Amnesty International reiterated its call on Israel to completely lift its blockade of the Gaza Strip as Prime Minster Benjamin Netanyahu met US President Barack Obama in Washington this week.
The two leaders are to enter a second day of talks on Wednesday, two days after Israel's announcement that consumer goods will be allowed into Gaza under their new rules.
However, despite the easing of the blockade, crucial building materials continue to be restricted. There is also no change to the general ban on exports or the movement of people, while the blockade remains in place through Israel’s tight control of Gaza’s airspace, territorial waters and its crossing points with Israel.
“Any easing of the blockade is welcome, but this falls far short of what is needed to end the harm being caused to Gaza’s population, four out of five of whom are dependent on aid,” said Malcolm Smart, Amnesty International’s Middle East and North Africa director.
“Palestinians are still trapped in Gaza and still face restricted access on the basic construction materials that they need to rebuild their homes,” said Malcolm Smart.
“It is vital that the bar on exports from Gaza is lifted if Gazans are to be able to rebuild their lives and the economy.”
Israel says all items will be allowed into Gaza except arms, munitions and what it describes as “dual-use” items. Building materials such as steel and cement will only be allowed into Gaza under Israeli supervision and if they are to be used in projects overseen by the UN or other international agencies. They must also have been authorized by the Palestinian Authority based in the Israeli-occupied West Bank.
“Banning the vast majority of exports, raw materials and the movement of people has destroyed the economy of Gaza and pushed its population into unemployment, poverty and dependency on aid agencies for survival. These problems will not be solved while the blockade continues,” said Malcolm Smart.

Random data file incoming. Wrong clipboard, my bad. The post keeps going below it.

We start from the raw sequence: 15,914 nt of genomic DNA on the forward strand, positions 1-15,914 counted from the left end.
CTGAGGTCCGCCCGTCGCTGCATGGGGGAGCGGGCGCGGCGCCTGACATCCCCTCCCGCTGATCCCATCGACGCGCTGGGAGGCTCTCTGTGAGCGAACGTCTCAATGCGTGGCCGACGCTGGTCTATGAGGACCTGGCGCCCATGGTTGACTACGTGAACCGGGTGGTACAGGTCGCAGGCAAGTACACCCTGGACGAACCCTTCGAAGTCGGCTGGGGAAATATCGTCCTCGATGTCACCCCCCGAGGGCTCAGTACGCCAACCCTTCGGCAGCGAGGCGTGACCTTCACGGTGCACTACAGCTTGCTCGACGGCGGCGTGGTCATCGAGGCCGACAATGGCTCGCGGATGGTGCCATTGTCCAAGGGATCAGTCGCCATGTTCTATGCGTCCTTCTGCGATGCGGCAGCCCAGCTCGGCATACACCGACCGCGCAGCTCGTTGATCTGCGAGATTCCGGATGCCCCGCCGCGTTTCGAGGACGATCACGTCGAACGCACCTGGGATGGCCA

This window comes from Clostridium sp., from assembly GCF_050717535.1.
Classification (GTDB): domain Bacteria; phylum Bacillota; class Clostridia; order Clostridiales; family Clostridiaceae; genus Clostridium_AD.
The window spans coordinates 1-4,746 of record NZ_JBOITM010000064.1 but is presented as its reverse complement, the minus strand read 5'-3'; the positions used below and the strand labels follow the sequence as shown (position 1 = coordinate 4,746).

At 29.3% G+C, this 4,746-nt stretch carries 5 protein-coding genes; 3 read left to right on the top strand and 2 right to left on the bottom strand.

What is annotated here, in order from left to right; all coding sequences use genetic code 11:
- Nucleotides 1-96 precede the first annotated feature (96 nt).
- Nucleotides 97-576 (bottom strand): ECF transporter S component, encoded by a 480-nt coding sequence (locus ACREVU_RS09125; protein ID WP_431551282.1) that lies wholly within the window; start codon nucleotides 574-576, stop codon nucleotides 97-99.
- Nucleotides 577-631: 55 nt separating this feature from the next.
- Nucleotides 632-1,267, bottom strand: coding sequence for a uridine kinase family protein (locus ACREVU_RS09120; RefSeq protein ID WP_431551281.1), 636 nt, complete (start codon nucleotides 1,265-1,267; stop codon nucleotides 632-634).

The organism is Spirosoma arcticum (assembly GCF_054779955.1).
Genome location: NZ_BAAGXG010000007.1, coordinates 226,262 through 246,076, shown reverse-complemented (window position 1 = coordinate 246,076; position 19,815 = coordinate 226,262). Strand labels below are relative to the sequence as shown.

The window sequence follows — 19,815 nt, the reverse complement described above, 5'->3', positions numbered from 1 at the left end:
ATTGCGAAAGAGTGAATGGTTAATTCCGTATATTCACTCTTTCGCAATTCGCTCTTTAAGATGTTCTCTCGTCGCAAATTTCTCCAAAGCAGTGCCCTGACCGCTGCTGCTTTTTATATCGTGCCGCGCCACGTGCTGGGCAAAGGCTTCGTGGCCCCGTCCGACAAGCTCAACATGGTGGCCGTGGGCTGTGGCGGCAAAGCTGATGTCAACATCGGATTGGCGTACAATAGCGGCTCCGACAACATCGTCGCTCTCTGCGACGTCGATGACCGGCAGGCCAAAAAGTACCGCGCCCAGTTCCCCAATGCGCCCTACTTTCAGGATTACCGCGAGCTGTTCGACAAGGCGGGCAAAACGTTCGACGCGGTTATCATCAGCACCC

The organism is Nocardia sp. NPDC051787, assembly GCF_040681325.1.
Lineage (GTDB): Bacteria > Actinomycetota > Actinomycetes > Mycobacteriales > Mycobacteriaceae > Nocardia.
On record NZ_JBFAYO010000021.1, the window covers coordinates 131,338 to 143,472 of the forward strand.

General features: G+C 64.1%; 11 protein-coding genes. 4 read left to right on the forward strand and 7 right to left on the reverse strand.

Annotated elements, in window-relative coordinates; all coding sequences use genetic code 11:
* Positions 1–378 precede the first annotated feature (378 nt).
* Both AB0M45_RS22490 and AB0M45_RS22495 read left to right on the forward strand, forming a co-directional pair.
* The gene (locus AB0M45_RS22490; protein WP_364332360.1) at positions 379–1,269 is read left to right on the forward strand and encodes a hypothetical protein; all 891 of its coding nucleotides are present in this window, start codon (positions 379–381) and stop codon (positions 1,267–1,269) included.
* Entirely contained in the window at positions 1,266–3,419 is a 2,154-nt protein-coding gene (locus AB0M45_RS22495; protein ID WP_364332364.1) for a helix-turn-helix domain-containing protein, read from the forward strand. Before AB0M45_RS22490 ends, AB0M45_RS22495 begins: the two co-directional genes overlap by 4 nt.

The continued restriction on building materials for general use will further delay the reconstruction by Palestinians in Gaza of their homes, businesses and other property destroyed in Israeli attacks in December 2008 and January 2009.
More than 3,000 homes and hundreds of other properties including factories, farms and government buildings were destroyed, and more than 20,000 damaged, in Israel's military operation “Cast Lead”.
Israeli restrictions prevent the movement of Palestinians through the crossing points from Gaza into Israel in all but a handful of cases, generally in exceptional humanitarian cases.
“Instead of continuing these restrictions, Israel must comply with its obligations as the occupying power under international law and immediately lift the blockade in its entirety,” said Malcolm Smart.
Background After Hamas took control in Gaza in June 2007, the existing Israeli policy of closure was tightened to a blockade restricting the entry of food, fuel and other basic goods. Movement of medical cases in and out of the area became restricted and delayed. Gazan families are not allowed to visit relatives in Israeli jails.
This situation was made worse by the general closure of the Rafah crossing (Gaza’s single crossing point with Egypt) to daily use by the Egyptian authorities. After 2007 Rafah was opened only intermittently to allow some occasional movement.
Following Israel’s military action on 31 May against the aid flotilla in international waters outside Gaza, the Egyptian authorities announced they were opening the Rafah crossing point “indefinitely”.
However, Egypt has yet to permit fully free passage of Palestinians into its territory, allowing entry only to Palestinians with specially obtained permits.
As the occupying power, Israel bears the foremost responsibility for ensuring the welfare of the inhabitants of Gaza.